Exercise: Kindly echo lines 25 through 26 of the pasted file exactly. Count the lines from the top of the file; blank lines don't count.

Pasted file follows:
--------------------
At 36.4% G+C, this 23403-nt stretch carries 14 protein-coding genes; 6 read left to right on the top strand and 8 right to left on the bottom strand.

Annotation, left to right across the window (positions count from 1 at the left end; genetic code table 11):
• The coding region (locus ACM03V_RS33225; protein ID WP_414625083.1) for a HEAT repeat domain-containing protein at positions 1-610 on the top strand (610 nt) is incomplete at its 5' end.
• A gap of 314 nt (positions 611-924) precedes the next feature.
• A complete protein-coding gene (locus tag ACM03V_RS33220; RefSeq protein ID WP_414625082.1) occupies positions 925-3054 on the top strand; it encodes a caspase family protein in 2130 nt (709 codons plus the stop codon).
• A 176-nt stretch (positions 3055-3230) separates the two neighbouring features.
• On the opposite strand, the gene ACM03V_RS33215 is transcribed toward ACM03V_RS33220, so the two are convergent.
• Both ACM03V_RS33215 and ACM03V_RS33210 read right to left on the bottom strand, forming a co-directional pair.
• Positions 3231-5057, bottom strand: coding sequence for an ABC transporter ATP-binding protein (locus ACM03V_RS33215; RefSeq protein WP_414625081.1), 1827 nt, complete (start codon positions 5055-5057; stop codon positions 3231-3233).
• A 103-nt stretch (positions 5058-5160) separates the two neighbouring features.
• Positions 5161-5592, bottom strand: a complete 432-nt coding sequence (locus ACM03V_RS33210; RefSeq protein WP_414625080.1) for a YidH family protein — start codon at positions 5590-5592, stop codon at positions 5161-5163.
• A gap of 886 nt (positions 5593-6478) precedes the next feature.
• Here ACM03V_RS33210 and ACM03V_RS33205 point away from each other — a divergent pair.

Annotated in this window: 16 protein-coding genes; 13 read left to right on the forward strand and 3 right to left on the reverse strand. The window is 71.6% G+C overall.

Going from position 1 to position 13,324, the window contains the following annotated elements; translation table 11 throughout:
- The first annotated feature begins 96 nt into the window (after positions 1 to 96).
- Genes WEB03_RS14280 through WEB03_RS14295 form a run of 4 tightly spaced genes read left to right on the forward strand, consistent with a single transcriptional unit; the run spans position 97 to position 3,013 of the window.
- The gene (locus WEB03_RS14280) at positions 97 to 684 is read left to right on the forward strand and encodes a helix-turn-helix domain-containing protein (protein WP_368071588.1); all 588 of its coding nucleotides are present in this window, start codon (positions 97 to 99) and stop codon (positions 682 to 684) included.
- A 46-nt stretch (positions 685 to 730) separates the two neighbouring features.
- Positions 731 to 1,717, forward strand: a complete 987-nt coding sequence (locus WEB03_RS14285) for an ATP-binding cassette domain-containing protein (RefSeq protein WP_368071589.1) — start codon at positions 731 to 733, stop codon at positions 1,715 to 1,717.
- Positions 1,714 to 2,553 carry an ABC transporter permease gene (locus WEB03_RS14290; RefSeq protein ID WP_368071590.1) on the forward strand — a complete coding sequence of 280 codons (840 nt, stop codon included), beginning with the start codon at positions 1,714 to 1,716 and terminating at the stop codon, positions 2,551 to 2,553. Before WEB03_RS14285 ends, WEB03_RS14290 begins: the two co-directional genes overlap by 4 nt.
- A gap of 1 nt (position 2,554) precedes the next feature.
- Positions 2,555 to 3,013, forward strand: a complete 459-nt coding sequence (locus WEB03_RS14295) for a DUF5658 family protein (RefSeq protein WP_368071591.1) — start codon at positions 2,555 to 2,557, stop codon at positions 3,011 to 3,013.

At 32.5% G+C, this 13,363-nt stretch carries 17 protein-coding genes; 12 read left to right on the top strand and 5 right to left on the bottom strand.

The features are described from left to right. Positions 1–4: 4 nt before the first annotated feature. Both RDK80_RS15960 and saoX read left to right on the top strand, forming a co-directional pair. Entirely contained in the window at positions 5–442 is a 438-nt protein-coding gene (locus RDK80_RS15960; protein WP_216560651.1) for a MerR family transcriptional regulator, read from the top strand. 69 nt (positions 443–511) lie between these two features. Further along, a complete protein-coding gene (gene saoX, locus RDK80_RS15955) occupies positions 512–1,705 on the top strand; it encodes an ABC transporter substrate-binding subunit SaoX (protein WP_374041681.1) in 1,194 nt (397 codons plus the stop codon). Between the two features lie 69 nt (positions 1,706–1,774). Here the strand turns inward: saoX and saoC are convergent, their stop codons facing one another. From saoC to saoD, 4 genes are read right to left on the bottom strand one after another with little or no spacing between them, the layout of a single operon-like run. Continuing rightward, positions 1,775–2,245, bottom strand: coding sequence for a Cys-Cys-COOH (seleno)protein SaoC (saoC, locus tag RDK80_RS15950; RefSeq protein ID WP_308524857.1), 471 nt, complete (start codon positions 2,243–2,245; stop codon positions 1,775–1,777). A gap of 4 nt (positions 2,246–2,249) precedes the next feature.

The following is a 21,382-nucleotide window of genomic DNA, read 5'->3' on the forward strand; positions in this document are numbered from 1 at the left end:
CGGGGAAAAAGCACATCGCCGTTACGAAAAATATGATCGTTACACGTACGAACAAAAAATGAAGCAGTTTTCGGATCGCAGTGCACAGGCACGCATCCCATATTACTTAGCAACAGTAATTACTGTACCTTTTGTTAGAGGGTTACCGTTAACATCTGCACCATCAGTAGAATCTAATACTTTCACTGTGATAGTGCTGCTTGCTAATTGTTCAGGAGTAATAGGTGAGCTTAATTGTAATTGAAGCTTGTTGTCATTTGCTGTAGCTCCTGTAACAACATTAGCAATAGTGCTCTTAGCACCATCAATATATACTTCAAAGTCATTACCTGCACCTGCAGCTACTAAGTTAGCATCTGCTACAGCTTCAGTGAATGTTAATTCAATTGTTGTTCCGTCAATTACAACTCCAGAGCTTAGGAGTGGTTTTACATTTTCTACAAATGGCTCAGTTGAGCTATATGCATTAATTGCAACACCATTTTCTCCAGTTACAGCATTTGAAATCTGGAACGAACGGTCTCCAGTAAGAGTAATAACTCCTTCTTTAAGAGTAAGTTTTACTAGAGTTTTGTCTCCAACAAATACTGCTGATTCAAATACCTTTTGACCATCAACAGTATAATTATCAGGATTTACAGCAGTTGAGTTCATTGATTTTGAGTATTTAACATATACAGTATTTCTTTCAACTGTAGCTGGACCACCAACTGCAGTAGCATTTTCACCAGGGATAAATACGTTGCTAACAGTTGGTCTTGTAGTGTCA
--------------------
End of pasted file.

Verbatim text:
The features are described from left to right. Positions 1–4: 4 nt before the first annotated feature. Both RDK80_RS15960 and saoX read left to right on the top strand, forming a co-directional pair. Entirely contained in the window at positions 5–442 is a 438-nt protein-coding gene (locus RDK80_RS15960; protein WP_216560651.1) for a MerR family transcriptional regulator, read from the top strand. 69 nt (positions 443–511) lie between these two features. Further along, a complete protein-coding gene (gene saoX, locus RDK80_RS15955) occupies positions 512–1,705 on the top strand; it encodes an ABC transporter substrate-binding subunit SaoX (protein WP_374041681.1) in 1,194 nt (397 codons plus the stop codon). Between the two features lie 69 nt (positions 1,706–1,774). Here the strand turns inward: saoX and saoC are convergent, their stop codons facing one another. From saoC to saoD, 4 genes are read right to left on the bottom strand one after another with little or no spacing between them, the layout of a single operon-like run. Continuing rightward, positions 1,775–2,245, bottom strand: coding sequence for a Cys-Cys-COOH (seleno)protein SaoC (saoC, locus tag RDK80_RS15950; RefSeq protein ID WP_308524857.1), 471 nt, complete (start codon positions 2,243–2,245; stop codon positions 1,775–1,777). A gap of 4 nt (positions 2,246–2,249) precedes the next feature.

The following is a 21,382-nucleotide window of genomic DNA, read 5'->3' on the forward strand; positions in this document are numbered from 1 at the left end: